The sun comes out to reveal a flooded Cabrillo Ball Field
Paul Wellman

As you read this, the clouds have parted and that standard brand Santa Barbara sunshine has returned. After back-to-back-to-back El Niño flavored low pressure systems (riding a remarkably swift-moving and low-riding jet stream) slammed the south coast — basically making life for area residents either soggy or soaked or somewhere in between for the past six days straight — our reservoirs are near full, average annual rainfall totals have been surpassed from Goleta to Carpinteria with winter not even half over, and untold numbers of sandbags now weigh five times more than they did when people started filling them up at various city and county run stations late last week.

“Fun, wasn’t it?” quipped National Oceanic and Atmospheric (NOAA) weather specialist Bonnie Bartling as the rain began to sputter out on Friday. “That was the first weeklong event we have had for awhile. I think January 2005 was the last time we have seen anything like it.”

A massive eucalyptus tree fell on the 1600 block of Sycamore Canyon Road, miraculously missing a home by only a few feet.

Luckily, unlike the tragic mudslides in La Conchita during the last full workweek washout, this series of rainmakers was mild when it came to damage. According to both city and county officials, no major mudslides, washouts, or debris flows were reported. Power outages were kept to a minimum, and there was never a need for evacuations despite the wildfire ravaged hillsides above much of Santa Barbara, Montecito, and Goleta; no serious weather-related injuries or fatalities were reported either.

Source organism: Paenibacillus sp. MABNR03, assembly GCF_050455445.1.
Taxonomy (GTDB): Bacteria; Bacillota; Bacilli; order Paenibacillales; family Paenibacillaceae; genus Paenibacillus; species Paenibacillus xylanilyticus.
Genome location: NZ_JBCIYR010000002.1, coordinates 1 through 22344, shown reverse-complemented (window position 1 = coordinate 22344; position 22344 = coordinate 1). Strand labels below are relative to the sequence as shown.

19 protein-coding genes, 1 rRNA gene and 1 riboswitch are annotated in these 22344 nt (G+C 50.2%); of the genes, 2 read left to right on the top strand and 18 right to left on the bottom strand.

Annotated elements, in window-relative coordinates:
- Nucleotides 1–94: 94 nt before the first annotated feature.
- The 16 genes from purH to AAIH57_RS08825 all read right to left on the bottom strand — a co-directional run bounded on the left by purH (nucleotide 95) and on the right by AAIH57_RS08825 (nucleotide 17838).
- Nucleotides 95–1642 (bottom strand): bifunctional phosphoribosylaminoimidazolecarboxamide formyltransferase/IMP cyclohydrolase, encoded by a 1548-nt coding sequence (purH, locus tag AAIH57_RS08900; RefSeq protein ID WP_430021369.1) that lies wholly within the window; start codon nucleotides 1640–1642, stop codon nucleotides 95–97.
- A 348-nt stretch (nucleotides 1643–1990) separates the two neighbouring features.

That being said, there were more than a few close calls, including a tornado touching down in Goleta on Tuesday, six large eucalyptus trees crashing down in rapid-fire succession along West Haley Street, more than a dozen boats washing up on beaches in Santa Barbara and Goleta, numerous fender benders, and one massive eucalyptus tree dropping in the night along the 1600 block of Sycamore Canyon Road that miraculously missed a home by only a few feet.

Other highlights of the storm include a dusting of snow on and around Figueroa Mountain and Painted Cave, several days straight of big waves for surfers (though often stormy and polluted), more than a few brilliant thunder and lightning shows, and an eight-inch pipe break at the city’s Sheffield Reservoir on Friday afternoon that sent a small wave of water flowing down toward nearby homes.

As far as rain totals go, the storms dropped more than five inches in downtown Santa Barbara, nearly nine inches in the Santa Ynez Valley, eight inches or so on San Marcos Pass, and about 10 inches at the Gibralter Reservoir. Speaking of reservoirs — according to Santa Barbara County statistics — after the recent run of rain, Gibralter is now 100% full, Cachuma and Jameson are both well over 70% capacity, and the Twitchell Reservoir has even started to fill. As an interesting aside, as wet and wild as this week was, just a few months ago on October 14 a one day rain event dropped 9.8 inches of rain on San Marcos Pass.

According to the National Weather Service, the high pressure responsible for our clear skies today should stick around for the weekend and into Monday. However, sometime after midnight on Monday, the chance of rain returns for at least a day or two, before clear skies prevail once again come mid-week. Though not expected to be anywhere near the rain we have seen in the past six days, the storm should be enough to make you bust out the umbrellas once again on Tuesday.


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